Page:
Geithner Faces Skepticism; Senators Worried about Expanding Fed Powers

The Washington Times (Washington, DC), June 19, 2009 | Go to article overview

Geithner Faces Skepticism; Senators Worried about Expanding Fed Powers


Byline: Sean Lengell, THE WASHINGTON TIMES

Lawmakers warned Treasury Secretary Timothy F. Geithner on Thursday that President Obama's plan to greatly expand the Federal Reserve's powers to oversee financial markets might overburden the central bank and lead to future problems on Wall Street going unchecked.

Members of the Senate Banking, Housing and Urban Affairs Committee generally agreed with Mr. Obama's push announced Wednesday to create an oversight agency to protect consumers and investors from unscrupulous deals, but the senators expressed unease with some of the details.

The secretary's appearance on Capitol Hill came a day after the Obama administration unveiled sweeping regulatory reforms of the nation's financial system - a plan widely criticized on Wall Street and by leading financial industry lobbies.

The committee's top Republican, Sen. Richard C. Shelby of Alabama, said he was concerned about giving more duties to the Federal Reserve, which already sets monetary policy and regulates banks among other functions.

I do not believe that we can reasonably expect the Fed or any other agency to effectively play so many roles, he said.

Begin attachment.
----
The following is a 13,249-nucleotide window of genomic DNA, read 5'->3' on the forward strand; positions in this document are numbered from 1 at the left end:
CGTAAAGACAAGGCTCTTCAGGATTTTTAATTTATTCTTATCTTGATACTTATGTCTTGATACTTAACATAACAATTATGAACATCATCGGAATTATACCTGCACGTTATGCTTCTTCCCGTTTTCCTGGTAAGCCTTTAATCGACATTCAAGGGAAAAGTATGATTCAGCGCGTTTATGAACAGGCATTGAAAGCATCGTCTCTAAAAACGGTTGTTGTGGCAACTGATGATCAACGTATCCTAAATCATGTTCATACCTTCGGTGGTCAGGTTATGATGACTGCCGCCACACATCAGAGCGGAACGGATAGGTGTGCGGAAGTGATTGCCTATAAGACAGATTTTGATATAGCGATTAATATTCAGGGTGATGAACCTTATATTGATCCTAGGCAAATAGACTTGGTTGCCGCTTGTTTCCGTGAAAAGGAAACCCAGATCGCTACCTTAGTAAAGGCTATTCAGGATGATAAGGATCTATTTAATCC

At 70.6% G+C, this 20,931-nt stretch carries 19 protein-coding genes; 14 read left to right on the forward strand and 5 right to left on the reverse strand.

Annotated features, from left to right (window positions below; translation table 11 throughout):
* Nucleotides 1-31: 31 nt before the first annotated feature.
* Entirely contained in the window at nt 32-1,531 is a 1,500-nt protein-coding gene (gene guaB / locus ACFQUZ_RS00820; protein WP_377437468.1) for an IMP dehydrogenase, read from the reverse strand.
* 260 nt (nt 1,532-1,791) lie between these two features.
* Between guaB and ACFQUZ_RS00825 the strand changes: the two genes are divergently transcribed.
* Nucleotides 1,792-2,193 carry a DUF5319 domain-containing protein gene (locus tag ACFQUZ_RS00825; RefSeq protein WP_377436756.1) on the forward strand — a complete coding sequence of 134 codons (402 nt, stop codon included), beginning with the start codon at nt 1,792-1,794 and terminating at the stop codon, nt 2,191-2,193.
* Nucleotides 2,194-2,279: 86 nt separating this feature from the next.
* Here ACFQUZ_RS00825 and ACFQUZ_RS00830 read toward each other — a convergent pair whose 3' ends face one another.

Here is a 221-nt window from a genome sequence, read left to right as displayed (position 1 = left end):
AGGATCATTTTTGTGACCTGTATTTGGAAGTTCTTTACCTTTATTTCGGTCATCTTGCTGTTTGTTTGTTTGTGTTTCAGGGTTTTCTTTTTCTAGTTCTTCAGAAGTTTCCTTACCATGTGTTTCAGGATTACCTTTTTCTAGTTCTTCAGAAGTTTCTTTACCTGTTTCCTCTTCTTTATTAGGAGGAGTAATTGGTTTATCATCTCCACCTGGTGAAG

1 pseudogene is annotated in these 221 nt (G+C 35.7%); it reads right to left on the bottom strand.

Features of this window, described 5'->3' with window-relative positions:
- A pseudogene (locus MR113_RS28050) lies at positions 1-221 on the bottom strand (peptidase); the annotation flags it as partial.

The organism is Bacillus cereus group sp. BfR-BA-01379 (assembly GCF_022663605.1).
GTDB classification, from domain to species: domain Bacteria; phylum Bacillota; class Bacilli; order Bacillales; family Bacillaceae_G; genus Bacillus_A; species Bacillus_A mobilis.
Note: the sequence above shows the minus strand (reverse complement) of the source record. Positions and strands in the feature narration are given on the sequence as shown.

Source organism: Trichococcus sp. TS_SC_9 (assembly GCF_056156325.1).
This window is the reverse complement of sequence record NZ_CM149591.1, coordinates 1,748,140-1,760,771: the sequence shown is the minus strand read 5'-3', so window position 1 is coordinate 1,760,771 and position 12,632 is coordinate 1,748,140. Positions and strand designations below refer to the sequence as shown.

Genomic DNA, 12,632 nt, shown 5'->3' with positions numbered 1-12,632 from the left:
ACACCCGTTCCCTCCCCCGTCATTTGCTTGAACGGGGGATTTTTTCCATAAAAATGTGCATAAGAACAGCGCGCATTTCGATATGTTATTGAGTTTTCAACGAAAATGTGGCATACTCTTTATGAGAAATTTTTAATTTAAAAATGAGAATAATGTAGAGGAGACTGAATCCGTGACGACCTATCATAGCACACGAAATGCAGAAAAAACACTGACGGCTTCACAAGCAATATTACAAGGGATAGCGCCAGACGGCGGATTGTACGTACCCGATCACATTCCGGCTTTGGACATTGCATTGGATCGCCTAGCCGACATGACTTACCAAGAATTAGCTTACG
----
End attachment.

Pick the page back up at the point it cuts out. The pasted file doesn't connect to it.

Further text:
Mr. Shelby added that because Congress has limited oversight control over the central bank, it would be unwise to hand it additional responsibilities.

New York Democratic Sen. Charles E. Schumer, whose state contains the nation's leading financial hub, said the administration's plan should include greater consolidation of regulatory agencies.

A multiplicity of regulators tends to produce less oversight overall, Mr. Schumer said.

But Mr. Geithner said that because the Fed already supervises and regulates bank holding companies, including all major U.S. commercial and investment banks, it makes sense to convert the agency into a super-regulator that would oversee financial firms deemed too big or too critical to the economy to fail.

Our plan gives a modest amount of additional authority - and accountability - to the Fed to carry out that mission, he said. …

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